Critical opinion is divided as to the importance of the distinction between Gondal poems and personal poems in Emily's work. Perhaps the best way of reconciling the two is to suggest that Gondal provided a fantasy narrative framework, which stimulated certain lyrical impulses in Emily that her real life as a solitary housekeeper could not. There are no concrete differences in craft or tone that can be legitimately assigned to each poem category, and when Emily selected the verses which would appear in the 1846 volume, Poems, she proved amenable to the suggestion that she remove all references to the Gondal narrative that had framed them. She also gave them all titles very much in keeping with the prevailing traditions. I will quote her poem, "Remembrance," as it appears in that volume, given that these are Emily's emendations and not Charlotte's, pausing to note that the original title in the Gondal poems manuscript is "R. Alcona to J. Brenzaida" and that Rosina Alcona and Julius Brenzaida were Gondal characters who appear in other poems.
Cold in the earth--and the deep snow piled above thee!
Far, far removed, cold in the dreary grave!
Have I forgot, my Only Love, to love thee,
Severed at last by Time's all-severing wave?
Now, when alone, do my thoughts no longer hover
Over the mountains, on that northern shore
Resting their wings where heath and fern-leaves cover
Thy noble heart for ever, ever more?
Cold in the earth, and fifteen wild Decembers
From those brown hills have melted into spring--
Faithful indeed is the spirit that remembers
After such years of change and suffering!
Sweet Love of youth, forgive if I forget thee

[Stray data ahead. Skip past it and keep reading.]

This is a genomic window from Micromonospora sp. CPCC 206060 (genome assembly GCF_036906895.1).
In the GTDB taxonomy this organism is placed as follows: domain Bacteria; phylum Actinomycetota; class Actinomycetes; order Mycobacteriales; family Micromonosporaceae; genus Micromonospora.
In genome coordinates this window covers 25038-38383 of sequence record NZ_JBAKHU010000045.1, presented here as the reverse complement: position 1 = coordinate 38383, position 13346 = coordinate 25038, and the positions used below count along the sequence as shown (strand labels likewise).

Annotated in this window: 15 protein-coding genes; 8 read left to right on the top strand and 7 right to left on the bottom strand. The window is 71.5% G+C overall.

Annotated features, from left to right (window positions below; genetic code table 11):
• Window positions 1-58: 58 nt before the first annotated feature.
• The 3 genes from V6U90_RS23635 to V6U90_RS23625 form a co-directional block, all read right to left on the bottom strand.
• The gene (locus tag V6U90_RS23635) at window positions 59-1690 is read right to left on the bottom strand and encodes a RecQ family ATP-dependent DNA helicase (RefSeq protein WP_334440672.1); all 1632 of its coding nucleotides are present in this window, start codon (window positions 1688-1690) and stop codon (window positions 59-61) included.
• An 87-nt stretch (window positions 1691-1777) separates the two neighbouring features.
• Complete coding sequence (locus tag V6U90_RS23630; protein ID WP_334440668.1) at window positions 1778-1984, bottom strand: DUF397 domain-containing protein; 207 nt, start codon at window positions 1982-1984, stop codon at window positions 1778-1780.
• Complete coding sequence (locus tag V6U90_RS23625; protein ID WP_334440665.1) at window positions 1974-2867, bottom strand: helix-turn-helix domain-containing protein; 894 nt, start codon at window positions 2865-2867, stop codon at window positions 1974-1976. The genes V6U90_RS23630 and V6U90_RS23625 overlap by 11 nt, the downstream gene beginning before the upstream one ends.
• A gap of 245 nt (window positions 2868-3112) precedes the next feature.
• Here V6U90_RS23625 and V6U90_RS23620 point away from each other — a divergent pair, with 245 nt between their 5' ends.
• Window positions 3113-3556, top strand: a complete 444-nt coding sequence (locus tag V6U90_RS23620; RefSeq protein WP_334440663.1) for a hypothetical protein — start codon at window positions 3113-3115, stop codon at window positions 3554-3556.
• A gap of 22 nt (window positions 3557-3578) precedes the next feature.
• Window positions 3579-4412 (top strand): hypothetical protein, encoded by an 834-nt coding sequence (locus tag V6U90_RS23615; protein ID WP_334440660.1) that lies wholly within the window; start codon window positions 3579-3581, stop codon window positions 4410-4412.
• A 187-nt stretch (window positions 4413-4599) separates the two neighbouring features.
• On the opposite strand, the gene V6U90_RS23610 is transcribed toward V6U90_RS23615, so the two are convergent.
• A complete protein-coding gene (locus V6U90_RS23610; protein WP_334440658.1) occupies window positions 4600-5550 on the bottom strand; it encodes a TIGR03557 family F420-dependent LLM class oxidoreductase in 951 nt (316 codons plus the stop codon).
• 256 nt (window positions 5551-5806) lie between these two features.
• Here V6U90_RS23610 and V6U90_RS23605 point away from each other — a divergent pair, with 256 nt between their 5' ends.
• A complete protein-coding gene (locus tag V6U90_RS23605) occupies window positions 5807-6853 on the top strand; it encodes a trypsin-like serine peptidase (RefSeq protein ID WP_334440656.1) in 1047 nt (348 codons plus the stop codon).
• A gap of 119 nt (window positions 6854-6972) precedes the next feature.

While the World's tide is bearing me along:
Other desires and other hopes beset me,
Hopes which obscure, but cannot do thee wrong.
No later light has lightened up my heaven,
No second morn has ever shone for me:
All my life's bliss from thy dear life was given--
All my life's bliss is in the grave with thee.
But when the days of golden dreams had perished
And even Despair was powerless to destroy,
Then did I learn how existence could be cherished,
Strengthened and fed without the aid of joy;
Then did I check the tears of useless passion,
Weaned my young soul from yearning after thine;
Sternly denied its burning wish to hasten
Down to that tomb already more than mine!
And even yet, I dare not let it languish,
Dare not indulge in Memory's rapturous pain;
Once drinking deep of that divinest anguish,
How could I seek the empty world again?
Emily's re-titling of this poem is noteworthy not only because it illustrates a desire to be part of the mainstream poetic movement of the century (Shelley, Byron and Southey had all published poems with the same title), but also because it demonstrates the deep relationship between love and absence that pervades Emily's work. In the original title, the speaker is addressing a dead lover; the new title makes us aware that the dead man has entered her thoughts involuntarily in a resurgence of love that threatens the speaker's equilibrium.